When the Pittsburgh Pirates drafted Wyatt Mathisen in the second round of the 2012 draft, they made the decision to move him behind the plate. Mathisen was considered a very athletic player, to the point that he played mostly shortstop in high school. He did catch a few games, and the Pirates — who were short on catching prospects at the time — decided they liked what they saw at the position, enough to make him a full-time catcher.
The move behind the plate was short-lived. Mathisen played there during the 2012 season in the GCL. He went to West Virginia in 2013, but only managed 32 games, due to a labrum tear. In that same year, the Pirates drafted Reese McGuire in the first round, and saw Jin-De Jhang put up an impressive season in Jamestown. Mathisen’s injury would have put him back in West Virginia in 2014, with McGuire getting most of the playing time at catcher. So the Pirates went with another position change, this time moving Mathisen to third base.
“It was hard,” Mathisen said of the move. “Day by day I was trying to get better. It wasn’t as hard as it could have been, since I played infield in high school, so that helped out a lot. But it was just getting back to the natural instinct of first movement on balls at third base. I didn’t play a lot of third, I played more short [in high school]. So just the reaction times, getting used to the speed of the game back at third was tough. I thought it went well, and it’s just getting better every day.”
The Pirates are thin at the third base position in their minor league system. Mathisen is the only third base prospect who made our top 50 prospects this year, and in 2014 there were zero third basemen in the top 50 prospects. There have been third basemen who have ranked in the top 50 in previous years, although all of them had the upside of utility players. Mathisen is the first third base prospect the Pirates have had who has the upside of a starter since Pedro Alvarez was in the system in 2010. All of this means that, unlike catcher, there won’t be anyone pushing him off third base any time soon.
As far as his development at the position, Mathisen said third base was easier than catching, not just because infield was more familiar to him, but also because of the speed of the game at third, and the impact the new position had on his bat.
“I thought it impacted [the bat] a lot,” Mathisen said. “Obviously by the numbers it impacted it a lot. Being able to relax, and not having to think about defense 24/7 — when you’re catching, as soon as you get out at the plate, you’ve got to start thinking about the next inning and what the pitcher needs to do. At third, you still sit there and review what you did at-bat, and review what you did wrong. And once you go out to defense, then you can switch to defense, instead of having to do it instantly when you get off the field.”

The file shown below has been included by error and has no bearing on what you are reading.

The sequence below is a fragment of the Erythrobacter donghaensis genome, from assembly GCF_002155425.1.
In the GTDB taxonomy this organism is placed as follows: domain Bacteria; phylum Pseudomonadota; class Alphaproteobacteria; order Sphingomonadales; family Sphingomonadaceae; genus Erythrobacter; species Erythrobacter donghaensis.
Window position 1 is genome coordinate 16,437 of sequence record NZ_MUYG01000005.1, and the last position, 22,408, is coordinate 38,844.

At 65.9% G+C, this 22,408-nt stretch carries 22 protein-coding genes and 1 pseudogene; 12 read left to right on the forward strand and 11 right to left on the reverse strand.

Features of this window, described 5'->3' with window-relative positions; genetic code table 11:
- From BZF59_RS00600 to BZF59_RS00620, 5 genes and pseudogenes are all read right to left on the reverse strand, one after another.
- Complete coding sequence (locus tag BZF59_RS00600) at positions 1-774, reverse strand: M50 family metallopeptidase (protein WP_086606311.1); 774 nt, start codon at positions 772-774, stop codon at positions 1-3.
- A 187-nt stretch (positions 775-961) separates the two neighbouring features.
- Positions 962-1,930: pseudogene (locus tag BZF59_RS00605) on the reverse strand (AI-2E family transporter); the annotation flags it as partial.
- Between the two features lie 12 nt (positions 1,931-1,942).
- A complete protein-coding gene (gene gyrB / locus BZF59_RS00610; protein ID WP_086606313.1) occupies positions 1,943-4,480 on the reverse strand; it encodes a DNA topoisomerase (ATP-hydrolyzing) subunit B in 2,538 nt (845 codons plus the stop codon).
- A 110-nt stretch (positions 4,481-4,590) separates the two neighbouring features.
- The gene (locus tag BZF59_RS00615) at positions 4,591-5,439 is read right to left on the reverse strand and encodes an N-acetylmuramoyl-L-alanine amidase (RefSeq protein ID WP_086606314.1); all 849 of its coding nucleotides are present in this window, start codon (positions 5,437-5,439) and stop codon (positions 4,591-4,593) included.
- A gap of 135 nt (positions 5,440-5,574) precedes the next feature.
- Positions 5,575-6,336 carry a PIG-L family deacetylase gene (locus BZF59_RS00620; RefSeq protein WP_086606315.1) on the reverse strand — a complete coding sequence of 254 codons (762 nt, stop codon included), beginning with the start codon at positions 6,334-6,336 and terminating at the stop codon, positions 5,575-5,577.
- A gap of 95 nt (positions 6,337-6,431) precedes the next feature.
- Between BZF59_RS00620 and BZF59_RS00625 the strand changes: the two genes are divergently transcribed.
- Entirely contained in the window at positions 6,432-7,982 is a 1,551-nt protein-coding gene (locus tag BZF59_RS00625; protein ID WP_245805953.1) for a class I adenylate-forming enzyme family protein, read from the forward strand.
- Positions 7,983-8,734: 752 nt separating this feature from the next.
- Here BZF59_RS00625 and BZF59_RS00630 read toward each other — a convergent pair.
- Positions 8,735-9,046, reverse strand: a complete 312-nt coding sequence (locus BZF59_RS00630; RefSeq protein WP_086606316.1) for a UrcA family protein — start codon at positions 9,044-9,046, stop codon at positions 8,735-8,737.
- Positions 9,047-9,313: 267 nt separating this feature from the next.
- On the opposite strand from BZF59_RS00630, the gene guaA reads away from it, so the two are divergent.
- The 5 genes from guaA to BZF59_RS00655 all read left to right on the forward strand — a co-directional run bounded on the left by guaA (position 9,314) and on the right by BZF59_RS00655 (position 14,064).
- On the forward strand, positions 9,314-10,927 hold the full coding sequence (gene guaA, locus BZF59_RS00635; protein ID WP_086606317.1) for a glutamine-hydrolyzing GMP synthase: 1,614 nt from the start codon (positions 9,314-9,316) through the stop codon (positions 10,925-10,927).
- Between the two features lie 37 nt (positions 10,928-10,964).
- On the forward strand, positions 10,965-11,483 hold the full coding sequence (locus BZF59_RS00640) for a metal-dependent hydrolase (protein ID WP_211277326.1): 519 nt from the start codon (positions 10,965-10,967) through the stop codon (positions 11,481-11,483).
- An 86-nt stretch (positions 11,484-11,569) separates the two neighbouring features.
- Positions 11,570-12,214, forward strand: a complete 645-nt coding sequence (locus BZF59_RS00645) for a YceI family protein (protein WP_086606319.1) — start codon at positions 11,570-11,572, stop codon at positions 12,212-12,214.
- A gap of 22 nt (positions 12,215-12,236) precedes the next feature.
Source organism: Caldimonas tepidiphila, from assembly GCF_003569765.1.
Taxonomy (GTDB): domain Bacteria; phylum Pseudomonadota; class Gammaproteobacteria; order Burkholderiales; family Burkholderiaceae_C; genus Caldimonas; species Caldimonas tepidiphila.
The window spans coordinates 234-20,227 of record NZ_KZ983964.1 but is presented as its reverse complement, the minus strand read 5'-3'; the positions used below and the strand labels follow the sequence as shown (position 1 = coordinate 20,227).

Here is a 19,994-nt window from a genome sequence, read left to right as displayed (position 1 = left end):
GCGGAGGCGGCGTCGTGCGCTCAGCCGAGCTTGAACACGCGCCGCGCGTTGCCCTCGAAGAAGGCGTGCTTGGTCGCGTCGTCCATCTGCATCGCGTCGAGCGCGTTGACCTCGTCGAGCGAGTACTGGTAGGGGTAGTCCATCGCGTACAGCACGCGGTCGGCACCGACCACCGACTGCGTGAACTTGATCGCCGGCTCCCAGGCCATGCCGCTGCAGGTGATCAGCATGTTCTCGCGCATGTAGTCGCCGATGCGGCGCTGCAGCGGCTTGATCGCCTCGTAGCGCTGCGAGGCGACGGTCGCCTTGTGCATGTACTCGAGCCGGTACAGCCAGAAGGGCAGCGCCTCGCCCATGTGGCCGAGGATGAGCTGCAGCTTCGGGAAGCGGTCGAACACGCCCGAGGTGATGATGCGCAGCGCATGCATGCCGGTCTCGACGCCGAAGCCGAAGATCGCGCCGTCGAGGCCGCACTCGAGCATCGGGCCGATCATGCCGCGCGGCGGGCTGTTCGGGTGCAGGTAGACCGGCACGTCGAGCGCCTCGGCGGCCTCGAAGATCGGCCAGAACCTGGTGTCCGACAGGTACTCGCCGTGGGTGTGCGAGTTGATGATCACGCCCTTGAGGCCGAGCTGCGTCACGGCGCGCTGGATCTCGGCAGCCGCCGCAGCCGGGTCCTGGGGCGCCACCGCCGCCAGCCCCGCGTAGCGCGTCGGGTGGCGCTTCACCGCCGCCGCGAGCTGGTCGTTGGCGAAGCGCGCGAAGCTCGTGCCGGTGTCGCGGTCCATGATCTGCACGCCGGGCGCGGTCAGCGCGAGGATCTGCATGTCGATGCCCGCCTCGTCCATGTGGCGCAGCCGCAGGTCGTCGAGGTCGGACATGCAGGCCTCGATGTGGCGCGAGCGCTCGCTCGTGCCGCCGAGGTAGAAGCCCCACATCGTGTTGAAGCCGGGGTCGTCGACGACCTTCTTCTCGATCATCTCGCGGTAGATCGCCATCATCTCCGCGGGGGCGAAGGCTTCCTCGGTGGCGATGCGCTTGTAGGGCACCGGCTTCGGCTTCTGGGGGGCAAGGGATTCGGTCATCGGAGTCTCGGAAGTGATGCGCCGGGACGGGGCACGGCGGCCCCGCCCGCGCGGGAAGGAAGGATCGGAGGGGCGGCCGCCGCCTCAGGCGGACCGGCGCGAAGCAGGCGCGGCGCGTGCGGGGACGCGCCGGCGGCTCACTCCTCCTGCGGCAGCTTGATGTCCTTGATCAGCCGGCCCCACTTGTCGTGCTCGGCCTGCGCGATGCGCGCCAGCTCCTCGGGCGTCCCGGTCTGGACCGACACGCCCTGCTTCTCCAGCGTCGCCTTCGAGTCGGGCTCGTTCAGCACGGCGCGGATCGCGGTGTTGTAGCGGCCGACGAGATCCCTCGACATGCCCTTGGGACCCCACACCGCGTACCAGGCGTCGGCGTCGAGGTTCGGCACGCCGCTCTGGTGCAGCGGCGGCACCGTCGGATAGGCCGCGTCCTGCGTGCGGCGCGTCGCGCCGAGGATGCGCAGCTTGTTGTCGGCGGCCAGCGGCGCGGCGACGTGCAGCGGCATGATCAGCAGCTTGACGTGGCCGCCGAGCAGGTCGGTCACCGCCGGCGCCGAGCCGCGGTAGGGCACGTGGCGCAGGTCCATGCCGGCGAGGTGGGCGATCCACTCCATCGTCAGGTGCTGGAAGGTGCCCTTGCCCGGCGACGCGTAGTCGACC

Mathisen struggled in West Virginia in 2013, with a .185/.256/.210 line. That was after he showed a lot of promise in the GCL, batting .295/.388/.374. This time around, while playing third base, he hit for a .280/.344/.360 line. The biggest trend so far is that he has displayed the ability to hit for average and get on base, but his power has been down. He has been working out in Bradenton most of the off-season, focusing on adding more power going forward.
A big question about Mathisen was how his shoulder would hold up at the new position. He had a labrum injury the year before, which required a lot of rehab. The move to third base actually helped him stay healthy this year, as it reduced the wear and tear on his body.
“After 20 games at catcher, I thought I had gone through a whole season,” Mathisen said. “At third base, even at the end of the season, it felt a lot better than it did 30 games in at catcher. It wasn’t as much wear and tear on my shoulder, which was awesome. I didn’t have to throw the ball back to the pitcher every time, or do multiple throwing programs. It was just one, and get ready for the game, and that was about it.”
The reports on his defense were positive in the first season at the new position, with encouraging signs that he could stick at third. Mathisen has been focusing on his first-step quickness this off-season, which was one of the big issues for him last year. The biggest benefit going forward will probably be more playing time.
“It’s hard to simulate game speed with [a fungo bat], but you do the best you can,” Mathisen said about getting more familiar at third base. “When you’re in the game, it’s a lot different, so just getting game balls is what really helps.”
The Pirates will likely send Mathisen to Bradenton this year. He’s going to need to improve his power and continue learning the third base position. If Josh Harrison, who is under control through the 2017 season, shows that he can be a starting third baseman, then there will be no need to rush Mathisen. That would make it unlikely that he would move beyond Bradenton this season, even if there isn’t anyone really blocking his path in the upper levels.